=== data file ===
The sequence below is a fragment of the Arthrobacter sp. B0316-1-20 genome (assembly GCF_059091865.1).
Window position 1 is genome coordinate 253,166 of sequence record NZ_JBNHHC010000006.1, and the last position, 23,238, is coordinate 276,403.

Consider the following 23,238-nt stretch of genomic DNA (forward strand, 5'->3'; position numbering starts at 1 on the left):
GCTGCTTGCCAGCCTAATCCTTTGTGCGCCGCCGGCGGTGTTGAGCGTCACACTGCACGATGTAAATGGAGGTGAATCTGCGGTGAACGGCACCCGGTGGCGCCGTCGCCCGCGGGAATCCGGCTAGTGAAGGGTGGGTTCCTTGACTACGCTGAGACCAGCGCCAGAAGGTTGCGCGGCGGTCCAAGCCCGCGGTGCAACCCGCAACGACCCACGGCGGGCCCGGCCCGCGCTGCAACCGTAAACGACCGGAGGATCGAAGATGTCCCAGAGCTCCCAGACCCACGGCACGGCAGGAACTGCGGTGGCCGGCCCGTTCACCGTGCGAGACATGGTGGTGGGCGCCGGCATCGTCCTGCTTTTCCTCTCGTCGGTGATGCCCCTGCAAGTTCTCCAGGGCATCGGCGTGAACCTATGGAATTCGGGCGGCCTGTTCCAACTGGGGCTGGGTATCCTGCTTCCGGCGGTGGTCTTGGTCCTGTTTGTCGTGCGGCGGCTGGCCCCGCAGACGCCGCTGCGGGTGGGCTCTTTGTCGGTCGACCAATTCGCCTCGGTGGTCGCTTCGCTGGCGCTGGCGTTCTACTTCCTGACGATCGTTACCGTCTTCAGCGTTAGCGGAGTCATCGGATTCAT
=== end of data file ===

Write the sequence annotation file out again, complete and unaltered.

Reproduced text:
The sequence below is a fragment of the Arthrobacter sp. B0316-1-20 genome (assembly GCF_059091865.1).
Window position 1 is genome coordinate 253,166 of sequence record NZ_JBNHHC010000006.1, and the last position, 23,238, is coordinate 276,403.

Consider the following 23,238-nt stretch of genomic DNA (forward strand, 5'->3'; position numbering starts at 1 on the left):
GCTGCTTGCCAGCCTAATCCTTTGTGCGCCGCCGGCGGTGTTGAGCGTCACACTGCACGATGTAAATGGAGGTGAATCTGCGGTGAACGGCACCCGGTGGCGCCGTCGCCCGCGGGAATCCGGCTAGTGAAGGGTGGGTTCCTTGACTACGCTGAGACCAGCGCCAGAAGGTTGCGCGGCGGTCCAAGCCCGCGGTGCAACCCGCAACGACCCACGGCGGGCCCGGCCCGCGCTGCAACCGTAAACGACCGGAGGATCGAAGATGTCCCAGAGCTCCCAGACCCACGGCACGGCAGGAACTGCGGTGGCCGGCCCGTTCACCGTGCGAGACATGGTGGTGGGCGCCGGCATCGTCCTGCTTTTCCTCTCGTCGGTGATGCCCCTGCAAGTTCTCCAGGGCATCGGCGTGAACCTATGGAATTCGGGCGGCCTGTTCCAACTGGGGCTGGGTATCCTGCTTCCGGCGGTGGTCTTGGTCCTGTTTGTCGTGCGGCGGCTGGCCCCGCAGACGCCGCTGCGGGTGGGCTCTTTGTCGGTCGACCAATTCGCCTCGGTGGTCGCTTCGCTGGCGCTGGCGTTCTACTTCCTGACGATCGTTACCGTCTTCAGCGTTAGCGGAGTCATCGGATTCAT